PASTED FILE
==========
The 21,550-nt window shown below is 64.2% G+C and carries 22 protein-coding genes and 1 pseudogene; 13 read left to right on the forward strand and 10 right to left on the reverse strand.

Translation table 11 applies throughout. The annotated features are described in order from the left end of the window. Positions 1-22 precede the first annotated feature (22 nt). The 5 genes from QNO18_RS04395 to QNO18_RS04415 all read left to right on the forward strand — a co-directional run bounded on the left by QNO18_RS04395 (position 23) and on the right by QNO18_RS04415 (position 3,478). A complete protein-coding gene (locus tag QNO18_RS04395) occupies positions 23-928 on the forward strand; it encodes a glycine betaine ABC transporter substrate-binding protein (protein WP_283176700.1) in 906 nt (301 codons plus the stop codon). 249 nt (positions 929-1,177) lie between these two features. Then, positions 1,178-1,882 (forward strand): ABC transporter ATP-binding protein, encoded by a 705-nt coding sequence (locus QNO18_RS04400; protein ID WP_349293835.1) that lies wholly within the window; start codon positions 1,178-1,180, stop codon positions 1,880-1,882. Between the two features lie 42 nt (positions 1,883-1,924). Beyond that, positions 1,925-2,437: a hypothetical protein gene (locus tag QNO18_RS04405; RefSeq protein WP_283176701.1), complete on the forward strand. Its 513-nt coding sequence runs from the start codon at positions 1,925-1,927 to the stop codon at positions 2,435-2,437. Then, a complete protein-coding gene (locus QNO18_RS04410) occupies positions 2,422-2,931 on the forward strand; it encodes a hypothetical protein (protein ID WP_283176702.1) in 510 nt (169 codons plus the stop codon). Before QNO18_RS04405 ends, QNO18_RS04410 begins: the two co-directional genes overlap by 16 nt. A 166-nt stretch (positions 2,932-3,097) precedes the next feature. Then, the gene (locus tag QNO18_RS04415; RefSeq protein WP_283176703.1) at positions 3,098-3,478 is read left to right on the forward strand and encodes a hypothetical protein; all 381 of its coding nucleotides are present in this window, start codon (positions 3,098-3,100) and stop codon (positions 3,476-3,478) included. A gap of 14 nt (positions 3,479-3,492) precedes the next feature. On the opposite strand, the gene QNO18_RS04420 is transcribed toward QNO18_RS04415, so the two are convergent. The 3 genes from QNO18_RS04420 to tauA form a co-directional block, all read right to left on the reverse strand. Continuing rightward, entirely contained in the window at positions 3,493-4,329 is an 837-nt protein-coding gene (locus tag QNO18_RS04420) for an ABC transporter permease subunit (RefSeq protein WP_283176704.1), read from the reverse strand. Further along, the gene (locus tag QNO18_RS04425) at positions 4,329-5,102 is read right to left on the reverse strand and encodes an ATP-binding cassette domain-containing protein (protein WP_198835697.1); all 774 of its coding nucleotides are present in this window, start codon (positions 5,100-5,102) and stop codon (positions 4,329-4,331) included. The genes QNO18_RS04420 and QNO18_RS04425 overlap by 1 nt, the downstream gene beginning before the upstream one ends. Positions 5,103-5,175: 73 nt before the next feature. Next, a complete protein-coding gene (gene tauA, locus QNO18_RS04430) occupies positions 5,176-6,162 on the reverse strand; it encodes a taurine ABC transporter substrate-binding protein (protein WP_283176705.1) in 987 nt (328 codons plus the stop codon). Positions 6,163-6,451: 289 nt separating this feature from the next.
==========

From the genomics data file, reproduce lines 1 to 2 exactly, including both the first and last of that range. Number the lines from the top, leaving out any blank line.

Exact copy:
The 21,550-nt window shown below is 64.2% G+C and carries 22 protein-coding genes and 1 pseudogene; 13 read left to right on the forward strand and 10 right to left on the reverse strand.

Translation table 11 applies throughout. The annotated features are described in order from the left end of the window. Positions 1-22 precede the first annotated feature (22 nt). The 5 genes from QNO18_RS04395 to QNO18_RS04415 all read left to right on the forward strand — a co-directional run bounded on the left by QNO18_RS04395 (position 23) and on the right by QNO18_RS04415 (position 3,478). A complete protein-coding gene (locus tag QNO18_RS04395) occupies positions 23-928 on the forward strand; it encodes a glycine betaine ABC transporter substrate-binding protein (protein WP_283176700.1) in 906 nt (301 codons plus the stop codon). 249 nt (positions 929-1,177) lie between these two features. Then, positions 1,178-1,882 (forward strand): ABC transporter ATP-binding protein, encoded by a 705-nt coding sequence (locus QNO18_RS04400; protein ID WP_349293835.1) that lies wholly within the window; start codon positions 1,178-1,180, stop codon positions 1,880-1,882. Between the two features lie 42 nt (positions 1,883-1,924). Beyond that, positions 1,925-2,437: a hypothetical protein gene (locus tag QNO18_RS04405; RefSeq protein WP_283176701.1), complete on the forward strand. Its 513-nt coding sequence runs from the start codon at positions 1,925-1,927 to the stop codon at positions 2,435-2,437. Then, a complete protein-coding gene (locus QNO18_RS04410) occupies positions 2,422-2,931 on the forward strand; it encodes a hypothetical protein (protein ID WP_283176702.1) in 510 nt (169 codons plus the stop codon). Before QNO18_RS04405 ends, QNO18_RS04410 begins: the two co-directional genes overlap by 16 nt. A 166-nt stretch (positions 2,932-3,097) precedes the next feature. Then, the gene (locus tag QNO18_RS04415; RefSeq protein WP_283176703.1) at positions 3,098-3,478 is read left to right on the forward strand and encodes a hypothetical protein; all 381 of its coding nucleotides are present in this window, start codon (positions 3,098-3,100) and stop codon (positions 3,476-3,478) included. A gap of 14 nt (positions 3,479-3,492) precedes the next feature. On the opposite strand, the gene QNO18_RS04420 is transcribed toward QNO18_RS04415, so the two are convergent. The 3 genes from QNO18_RS04420 to tauA form a co-directional block, all read right to left on the reverse strand. Continuing rightward, entirely contained in the window at positions 3,493-4,329 is an 837-nt protein-coding gene (locus tag QNO18_RS04420) for an ABC transporter permease subunit (RefSeq protein WP_283176704.1), read from the reverse strand. Further along, the gene (locus tag QNO18_RS04425) at positions 4,329-5,102 is read right to left on the reverse strand and encodes an ATP-binding cassette domain-containing protein (protein WP_198835697.1); all 774 of its coding nucleotides are present in this window, start codon (positions 5,100-5,102) and stop codon (positions 4,329-4,331) included. The genes QNO18_RS04420 and QNO18_RS04425 overlap by 1 nt, the downstream gene beginning before the upstream one ends. Positions 5,103-5,175: 73 nt before the next feature. Next, a complete protein-coding gene (gene tauA, locus QNO18_RS04430) occupies positions 5,176-6,162 on the reverse strand; it encodes a taurine ABC transporter substrate-binding protein (protein WP_283176705.1) in 987 nt (328 codons plus the stop codon). Positions 6,163-6,451: 289 nt separating this feature from the next.